$\mathbb{P}^1_{\mathbb{C}}$ via Moebius transformations
$\begin{bmatrix} a & b \ c & d \end{bmatrix}$ via $z \mapsto \frac{az+b}{cz+d}$ One of the symmetries is easy to spot
(reflexion along the 1/2-axis) That is, $?(x-1) = 1 – ?(x)$ Observe that the left-hand
side transformation is given by the Moebius transformation determined by
the matrix $r = \begin{bmatrix} -1 & 1 \\ 0 & 1 \end{bmatrix} \in GL_2(\mathbb{Z})$ Other symmetries are harder to see as they are
_fractal symmetries_, that is they are self-symmetries but at different
scales. For example, let us blow-up the ?-function at the interval
[1/3,1/2] and compare it with the function at the interval [1/2,1]
which has the same graph, while halving the function value. More
generally, substituting the ?-function definition using continued
fraction expressions one verifies that $?(\frac{x}{x+1}) = \frac{1}{2} ?(x)$ and this time the left-hand transformation is
determined by the matrix $g = \begin{bmatrix} 1 & 0 \\ 1 & 1 \end{bmatrix} \in GL_2(\mathbb{Z})$ We obtain a semi-group $S = \langle r,g \rangle$ of fractal symmetries which are induced (the
right hand sides of the above expressions) via a 2-dimensional
representation of S $S \rightarrow GL_2(\mathbb{C})~\qquad r \mapsto \begin{bmatrix} 1 & 0 \\ 1 & -1 \end{bmatrix}~\qquad g \mapsto \begin{bmatrix} 1 & 0 \\ 0 & \frac{1}{2} \end{bmatrix}$ acting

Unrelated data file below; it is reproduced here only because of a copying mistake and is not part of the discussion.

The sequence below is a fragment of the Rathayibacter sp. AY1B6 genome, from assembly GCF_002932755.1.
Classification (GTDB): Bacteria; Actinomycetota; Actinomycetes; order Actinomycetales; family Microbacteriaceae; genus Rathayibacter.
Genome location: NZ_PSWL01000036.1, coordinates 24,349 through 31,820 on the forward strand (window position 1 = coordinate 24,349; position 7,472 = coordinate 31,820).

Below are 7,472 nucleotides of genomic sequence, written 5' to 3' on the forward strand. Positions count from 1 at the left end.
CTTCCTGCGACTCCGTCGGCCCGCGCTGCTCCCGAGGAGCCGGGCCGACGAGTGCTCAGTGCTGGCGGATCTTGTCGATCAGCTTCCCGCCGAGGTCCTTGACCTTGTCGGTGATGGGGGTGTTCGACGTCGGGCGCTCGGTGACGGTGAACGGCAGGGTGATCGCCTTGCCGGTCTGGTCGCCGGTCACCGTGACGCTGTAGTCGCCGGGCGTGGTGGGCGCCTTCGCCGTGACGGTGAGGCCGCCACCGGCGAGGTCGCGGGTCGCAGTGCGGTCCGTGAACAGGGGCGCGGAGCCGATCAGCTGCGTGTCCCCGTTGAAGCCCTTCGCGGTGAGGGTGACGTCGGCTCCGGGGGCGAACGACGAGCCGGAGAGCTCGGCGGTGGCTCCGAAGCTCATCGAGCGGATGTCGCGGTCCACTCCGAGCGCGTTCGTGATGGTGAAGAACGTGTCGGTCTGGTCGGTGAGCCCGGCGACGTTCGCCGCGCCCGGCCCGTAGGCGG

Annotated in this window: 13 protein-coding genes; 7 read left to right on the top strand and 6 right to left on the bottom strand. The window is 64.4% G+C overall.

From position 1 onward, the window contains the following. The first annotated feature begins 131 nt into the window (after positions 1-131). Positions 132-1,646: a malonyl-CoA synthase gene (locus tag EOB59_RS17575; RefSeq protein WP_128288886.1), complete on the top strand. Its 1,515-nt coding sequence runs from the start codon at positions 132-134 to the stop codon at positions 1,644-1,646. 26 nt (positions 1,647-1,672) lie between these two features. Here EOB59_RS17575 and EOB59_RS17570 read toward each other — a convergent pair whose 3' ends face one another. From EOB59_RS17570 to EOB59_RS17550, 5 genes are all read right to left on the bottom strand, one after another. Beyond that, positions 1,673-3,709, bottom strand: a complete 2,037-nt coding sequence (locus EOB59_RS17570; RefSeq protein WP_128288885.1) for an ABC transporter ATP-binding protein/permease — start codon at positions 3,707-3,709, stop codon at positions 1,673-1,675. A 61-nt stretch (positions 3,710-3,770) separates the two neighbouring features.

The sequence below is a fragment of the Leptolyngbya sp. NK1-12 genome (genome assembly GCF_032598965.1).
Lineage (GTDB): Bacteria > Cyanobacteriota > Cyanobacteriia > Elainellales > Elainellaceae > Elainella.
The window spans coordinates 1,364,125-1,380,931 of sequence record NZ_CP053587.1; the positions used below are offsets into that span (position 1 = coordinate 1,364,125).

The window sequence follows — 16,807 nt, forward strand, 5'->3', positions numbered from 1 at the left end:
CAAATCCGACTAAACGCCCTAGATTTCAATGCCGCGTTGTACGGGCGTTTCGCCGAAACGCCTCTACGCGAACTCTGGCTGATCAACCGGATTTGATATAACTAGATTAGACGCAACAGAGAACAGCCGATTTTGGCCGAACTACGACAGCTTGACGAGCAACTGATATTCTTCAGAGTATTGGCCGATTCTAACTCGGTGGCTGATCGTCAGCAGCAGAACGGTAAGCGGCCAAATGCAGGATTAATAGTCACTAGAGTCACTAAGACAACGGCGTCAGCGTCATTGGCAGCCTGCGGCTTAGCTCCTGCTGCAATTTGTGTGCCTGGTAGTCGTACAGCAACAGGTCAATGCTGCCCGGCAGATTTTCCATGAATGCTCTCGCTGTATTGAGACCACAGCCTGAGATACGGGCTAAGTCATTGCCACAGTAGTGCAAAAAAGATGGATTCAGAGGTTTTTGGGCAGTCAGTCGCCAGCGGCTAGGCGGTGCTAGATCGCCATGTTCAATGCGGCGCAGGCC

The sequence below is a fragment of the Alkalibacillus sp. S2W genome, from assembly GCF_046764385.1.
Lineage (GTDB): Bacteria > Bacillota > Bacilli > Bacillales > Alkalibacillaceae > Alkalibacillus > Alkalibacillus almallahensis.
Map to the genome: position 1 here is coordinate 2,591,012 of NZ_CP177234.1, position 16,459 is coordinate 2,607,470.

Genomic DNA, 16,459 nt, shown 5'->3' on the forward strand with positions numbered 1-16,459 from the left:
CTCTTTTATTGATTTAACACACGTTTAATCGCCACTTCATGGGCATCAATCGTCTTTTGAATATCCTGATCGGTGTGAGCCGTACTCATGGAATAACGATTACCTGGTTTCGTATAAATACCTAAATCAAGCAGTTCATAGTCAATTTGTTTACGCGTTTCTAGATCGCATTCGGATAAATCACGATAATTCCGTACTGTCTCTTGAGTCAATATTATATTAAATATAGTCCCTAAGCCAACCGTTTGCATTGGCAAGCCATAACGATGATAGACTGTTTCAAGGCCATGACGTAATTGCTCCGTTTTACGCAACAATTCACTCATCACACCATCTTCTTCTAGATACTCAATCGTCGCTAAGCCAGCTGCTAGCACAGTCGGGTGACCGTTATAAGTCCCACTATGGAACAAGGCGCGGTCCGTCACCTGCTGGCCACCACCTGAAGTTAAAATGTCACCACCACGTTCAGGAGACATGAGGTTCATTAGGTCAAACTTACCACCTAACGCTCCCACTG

via left-multiplication on the two-dimensional vectorspace
$\mathbb{C}1+\mathbb{C}x$. We claim that S is the free
semi-group $C_2 \ast \mathbb{N}$. Clearly, $r^2=1$ and
g is of infinite order, but we have to show that no expression of the
form $rg^{i_1}rg^{i_2}r \ldots rg^{i_l}r$ can be the identity
in S. We will prove this by computing its action on the continued
fraction expression of $a = \langle 0;a_0,a_1,\ldots \rangle$.
It is a pleasant exercise to show that $g. \langle 0;a_1,a_2,\ldots \rangle = \langle 0;a_1+1,a_2,\ldots \rangle$ whence by induction
$g^n. \langle 0;a_1,a_2,\ldots \rangle = \langle 0;a_1+n,a_2,\ldots \rangle$ Moreover, the action on r is given by $r. \langle 0;a_1,a_2,\ldots \rangle = \langle 0;1,a_1-1,a_2,\ldots \rangle$ if
$a_1 \not= 1$ whereas $r. \langle 0;1,a_2,a_3,\ldots \rangle = \langle 0;a_2+1,a_3,\ldots \rangle$ But then, as a
consequence we have that $g^{n-1}rg . \langle 0;a_1,a_2,\ldots \rangle = \langle 0;n,a_1,a_2,\ldots \rangle$ and iterating this
procedure gives us finally that an expression $g^{j-1} r g^k r g^l r \ldots g^z r g = (g^{j-1} r g)(g^{k-1} r g)(g^{l-1} r g) \ldots (g^{z-1} r g)$ acts on $a = \langle 0;a_1,a_2,\ldots \rangle$ by sending it to $\langle 0;j,k,l,\ldots,z,a_1,a_2,\ldots \rangle$ whence such an expression
can never act as the identity element, proving that indeed $S \simeq C_2 \ast \mathbb{N}$. As for the second claim, recall from this
post
that
$GL_2(\mathbb{Z})$ is generated by the matrices $U = \begin{bmatrix} 0 & -1 \ 1 & 0 \end{bmatrix}~\quad V = \begin{bmatrix} 0 & 1 \ -1 & 1 \end{bmatrix}~\quad R = \begin{bmatrix} 0 & 1 \ 1 & 0 \end{bmatrix}$ and a straightforward verification shows that
$r = RV,~\quad g = VU$ and $R = g^{-1}rg,~\quad V=g^{-1}rgr,\quad U=rg^{-1}rg^2$ whence, indeed, the semi-group S
generates the whole of $GL_2(\mathbb{Z})$!